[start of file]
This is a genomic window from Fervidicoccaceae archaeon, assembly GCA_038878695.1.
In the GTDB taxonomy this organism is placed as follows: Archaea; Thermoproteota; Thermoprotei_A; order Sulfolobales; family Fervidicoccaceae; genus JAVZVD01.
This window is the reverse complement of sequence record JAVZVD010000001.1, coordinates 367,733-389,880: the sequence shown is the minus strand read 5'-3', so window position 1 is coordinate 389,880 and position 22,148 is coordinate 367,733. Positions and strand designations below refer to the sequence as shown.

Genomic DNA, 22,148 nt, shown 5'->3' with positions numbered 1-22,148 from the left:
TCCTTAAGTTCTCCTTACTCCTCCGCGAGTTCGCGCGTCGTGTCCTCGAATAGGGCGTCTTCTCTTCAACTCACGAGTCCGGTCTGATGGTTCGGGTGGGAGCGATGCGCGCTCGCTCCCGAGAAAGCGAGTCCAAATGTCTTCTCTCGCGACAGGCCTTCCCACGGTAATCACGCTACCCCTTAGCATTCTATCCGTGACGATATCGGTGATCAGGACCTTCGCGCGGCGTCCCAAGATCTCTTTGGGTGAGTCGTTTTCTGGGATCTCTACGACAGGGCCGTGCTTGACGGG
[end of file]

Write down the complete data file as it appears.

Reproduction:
This is a genomic window from Fervidicoccaceae archaeon, assembly GCA_038878695.1.
In the GTDB taxonomy this organism is placed as follows: Archaea; Thermoproteota; Thermoprotei_A; order Sulfolobales; family Fervidicoccaceae; genus JAVZVD01.
This window is the reverse complement of sequence record JAVZVD010000001.1, coordinates 367,733-389,880: the sequence shown is the minus strand read 5'-3', so window position 1 is coordinate 389,880 and position 22,148 is coordinate 367,733. Positions and strand designations below refer to the sequence as shown.

Genomic DNA, 22,148 nt, shown 5'->3' with positions numbered 1-22,148 from the left:
TCCTTAAGTTCTCCTTACTCCTCCGCGAGTTCGCGCGTCGTGTCCTCGAATAGGGCGTCTTCTCTTCAACTCACGAGTCCGGTCTGATGGTTCGGGTGGGAGCGATGCGCGCTCGCTCCCGAGAAAGCGAGTCCAAATGTCTTCTCTCGCGACAGGCCTTCCCACGGTAATCACGCTACCCCTTAGCATTCTATCCGTGACGATATCGGTGATCAGGACCTTCGCGCGGCGTCCCAAGATCTCTTTGGGTGAGTCGTTTTCTGGGATCTCTACGACAGGGCCGTGCTTGACGGG